July natural gas prices retreated Monday as returning production and slightly cooler weather outlooks for the end of June and early July weighed heavily on the market.
The Nymex July futures contract tumbled 7.1 cents to settle at $2.951. Spot gas prices, meanwhile, were mostly higher as intense heat blankets much of the United States for the next day or so. The NGI National Spot Gas Average rose 7 cents to $2.69.
Nymex July futures were about a penny lower just ahead of market open Monday morning, but then steadily dropped from there, reaching an intraday low of $2.945 and then trading near that level for the last hour of trading.
The initial decline stemmed from early-morning weather models that suffered a modest loss in cooling degree days (CDD) in weeks 1 and 2, according to EBW Analytics. This was only the second time in the past week and a half that forecasts have shedded CDDs, the company noted.
The midday weather data largely maintained that trend, with outlooks remaining hot through the weekend, but then slightly cooler for June 25-July 1, NatGasWeather. “All the weather models continue to show the hot upper ridge strengthening and expanding, just a touch less impressive with it this round.”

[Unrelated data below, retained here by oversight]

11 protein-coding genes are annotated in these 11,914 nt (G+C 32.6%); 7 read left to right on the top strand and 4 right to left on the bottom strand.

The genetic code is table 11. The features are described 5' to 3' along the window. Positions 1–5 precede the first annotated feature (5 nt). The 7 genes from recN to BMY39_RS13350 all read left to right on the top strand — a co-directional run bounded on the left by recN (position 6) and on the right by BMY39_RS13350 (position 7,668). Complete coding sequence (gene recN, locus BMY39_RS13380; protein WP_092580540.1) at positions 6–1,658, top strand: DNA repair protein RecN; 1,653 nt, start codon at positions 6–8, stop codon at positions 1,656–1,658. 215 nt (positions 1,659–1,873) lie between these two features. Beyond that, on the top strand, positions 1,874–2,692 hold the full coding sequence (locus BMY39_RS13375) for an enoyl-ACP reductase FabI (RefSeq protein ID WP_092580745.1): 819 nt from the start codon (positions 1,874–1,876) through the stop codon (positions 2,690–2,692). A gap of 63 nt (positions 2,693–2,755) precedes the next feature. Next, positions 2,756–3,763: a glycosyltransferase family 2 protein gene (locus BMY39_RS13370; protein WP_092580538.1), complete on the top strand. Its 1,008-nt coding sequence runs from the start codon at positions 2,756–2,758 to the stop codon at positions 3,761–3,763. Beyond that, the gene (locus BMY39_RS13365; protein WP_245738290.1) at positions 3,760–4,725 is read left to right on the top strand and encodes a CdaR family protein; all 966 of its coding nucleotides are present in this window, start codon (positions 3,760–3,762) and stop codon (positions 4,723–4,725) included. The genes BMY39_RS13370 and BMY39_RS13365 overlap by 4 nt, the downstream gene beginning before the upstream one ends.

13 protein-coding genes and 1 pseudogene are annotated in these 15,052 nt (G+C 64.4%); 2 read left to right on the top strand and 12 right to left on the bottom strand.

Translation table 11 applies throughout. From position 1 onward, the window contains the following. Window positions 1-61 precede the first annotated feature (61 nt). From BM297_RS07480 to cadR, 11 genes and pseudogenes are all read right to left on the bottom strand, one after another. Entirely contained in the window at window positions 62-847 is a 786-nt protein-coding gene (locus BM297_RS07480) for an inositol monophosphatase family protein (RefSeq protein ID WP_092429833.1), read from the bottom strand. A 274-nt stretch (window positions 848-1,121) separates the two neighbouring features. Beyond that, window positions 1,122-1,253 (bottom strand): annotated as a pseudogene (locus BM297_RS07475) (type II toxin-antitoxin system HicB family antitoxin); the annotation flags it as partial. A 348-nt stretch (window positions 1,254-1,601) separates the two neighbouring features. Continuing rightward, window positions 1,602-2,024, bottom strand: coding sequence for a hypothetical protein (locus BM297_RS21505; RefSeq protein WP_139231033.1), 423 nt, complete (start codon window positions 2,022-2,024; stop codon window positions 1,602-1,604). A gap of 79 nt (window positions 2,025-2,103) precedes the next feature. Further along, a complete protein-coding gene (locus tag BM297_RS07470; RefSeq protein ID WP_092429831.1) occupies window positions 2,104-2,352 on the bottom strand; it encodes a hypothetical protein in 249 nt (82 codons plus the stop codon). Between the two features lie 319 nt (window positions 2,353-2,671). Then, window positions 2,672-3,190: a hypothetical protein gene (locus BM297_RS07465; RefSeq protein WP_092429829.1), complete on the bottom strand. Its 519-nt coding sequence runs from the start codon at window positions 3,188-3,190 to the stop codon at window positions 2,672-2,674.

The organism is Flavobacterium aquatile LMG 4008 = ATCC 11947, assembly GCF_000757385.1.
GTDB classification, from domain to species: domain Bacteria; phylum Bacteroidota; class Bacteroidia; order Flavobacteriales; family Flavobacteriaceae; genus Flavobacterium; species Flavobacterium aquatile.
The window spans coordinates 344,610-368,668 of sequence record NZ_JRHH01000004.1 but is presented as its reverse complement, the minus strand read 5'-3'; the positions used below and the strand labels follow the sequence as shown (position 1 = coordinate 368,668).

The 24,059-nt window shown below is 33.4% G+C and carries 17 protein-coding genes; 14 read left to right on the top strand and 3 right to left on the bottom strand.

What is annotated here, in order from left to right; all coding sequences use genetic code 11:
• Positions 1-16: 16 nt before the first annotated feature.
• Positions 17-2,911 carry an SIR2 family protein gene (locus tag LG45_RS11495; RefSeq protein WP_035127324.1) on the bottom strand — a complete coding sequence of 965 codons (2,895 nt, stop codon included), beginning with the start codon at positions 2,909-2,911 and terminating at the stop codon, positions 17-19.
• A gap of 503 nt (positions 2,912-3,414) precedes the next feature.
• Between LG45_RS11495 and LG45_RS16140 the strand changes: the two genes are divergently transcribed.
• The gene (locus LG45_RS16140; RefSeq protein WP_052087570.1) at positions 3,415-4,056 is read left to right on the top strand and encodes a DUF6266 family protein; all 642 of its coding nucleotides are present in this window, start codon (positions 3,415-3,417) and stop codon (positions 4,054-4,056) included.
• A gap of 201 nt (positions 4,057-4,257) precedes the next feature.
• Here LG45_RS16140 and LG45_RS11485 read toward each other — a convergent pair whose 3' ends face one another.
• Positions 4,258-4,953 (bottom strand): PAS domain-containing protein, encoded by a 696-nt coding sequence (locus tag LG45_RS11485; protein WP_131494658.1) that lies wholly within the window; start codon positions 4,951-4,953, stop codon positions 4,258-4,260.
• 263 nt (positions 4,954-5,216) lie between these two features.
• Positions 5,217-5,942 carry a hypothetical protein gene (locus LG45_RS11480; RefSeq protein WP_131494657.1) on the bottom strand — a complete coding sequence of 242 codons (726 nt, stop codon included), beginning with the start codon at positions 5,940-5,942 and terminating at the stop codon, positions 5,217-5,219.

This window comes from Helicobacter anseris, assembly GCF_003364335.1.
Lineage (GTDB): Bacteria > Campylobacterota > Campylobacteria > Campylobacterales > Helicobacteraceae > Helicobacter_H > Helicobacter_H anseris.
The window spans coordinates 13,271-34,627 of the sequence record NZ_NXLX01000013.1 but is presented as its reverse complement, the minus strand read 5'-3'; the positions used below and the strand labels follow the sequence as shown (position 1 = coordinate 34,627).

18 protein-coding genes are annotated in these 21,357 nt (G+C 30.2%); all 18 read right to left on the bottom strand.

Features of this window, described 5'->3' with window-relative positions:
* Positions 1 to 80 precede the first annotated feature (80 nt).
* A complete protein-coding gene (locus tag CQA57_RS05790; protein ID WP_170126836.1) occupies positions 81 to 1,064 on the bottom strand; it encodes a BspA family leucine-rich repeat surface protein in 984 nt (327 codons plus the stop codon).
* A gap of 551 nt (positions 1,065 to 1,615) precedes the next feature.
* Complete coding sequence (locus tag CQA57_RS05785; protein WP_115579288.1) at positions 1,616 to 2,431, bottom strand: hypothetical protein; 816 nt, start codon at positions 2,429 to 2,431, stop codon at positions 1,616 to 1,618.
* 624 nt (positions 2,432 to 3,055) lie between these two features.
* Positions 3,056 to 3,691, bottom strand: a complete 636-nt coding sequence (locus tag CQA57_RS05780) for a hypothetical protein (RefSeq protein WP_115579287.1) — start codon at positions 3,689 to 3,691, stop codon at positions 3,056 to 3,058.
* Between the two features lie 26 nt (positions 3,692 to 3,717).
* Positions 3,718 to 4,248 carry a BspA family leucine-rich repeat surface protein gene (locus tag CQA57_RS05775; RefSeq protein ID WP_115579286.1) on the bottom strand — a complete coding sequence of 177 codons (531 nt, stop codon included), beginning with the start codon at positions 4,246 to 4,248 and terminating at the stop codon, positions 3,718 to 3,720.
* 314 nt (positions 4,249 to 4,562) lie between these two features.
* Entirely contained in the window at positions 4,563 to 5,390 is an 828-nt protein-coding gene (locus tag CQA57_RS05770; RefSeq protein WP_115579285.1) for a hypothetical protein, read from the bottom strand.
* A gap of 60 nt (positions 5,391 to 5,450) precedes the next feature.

The weather forecaster expects the hot ridge to dominate most of the country through the first week of July, and likely through the second week, for periods of strong national demand. “We expect this should be quite telling to how record production will impact build sizes compared to last year during heatwaves,” NatGasWeather said.
Genscape Inc. said Lower 48 production had bounced back to close to 78.9 Bcf/d for Monday. The company’s production group estimated last week had volumes dipping to a low of 77.4 Bcf/d, primarily due to processing outages in the Denver-Julesburg Basin and the restoration of about 0.2 Bcf/d of flows from the Gulf of Mexico.
As for demand, temperatures in the Northeast and New England are expected to remain well above normal, but slowly cool to normal by mid-week. In New England, the forecast called for 12.8 CDDs on Monday and 11.2 CDDs on Tuesday, versus normal at 3 CDDs.
This should contribute to a bit of Algonquin volatility: an operational flow order is in effect for the market as the heat coincides with planned maintenance beginning Tuesday that would reduce flows through Algonquin Gas Transmission’s Southeast compressor station by 0.3 Bcf/d, Genscape senior natural gas analyst Rick Margolin said.
Demand across the rest of the country should remain strong through the middle of the week before also backing down to normal temperatures. Southeast and Midwest temperatures are all forecast to recede toward seasonal norms by Wednesday.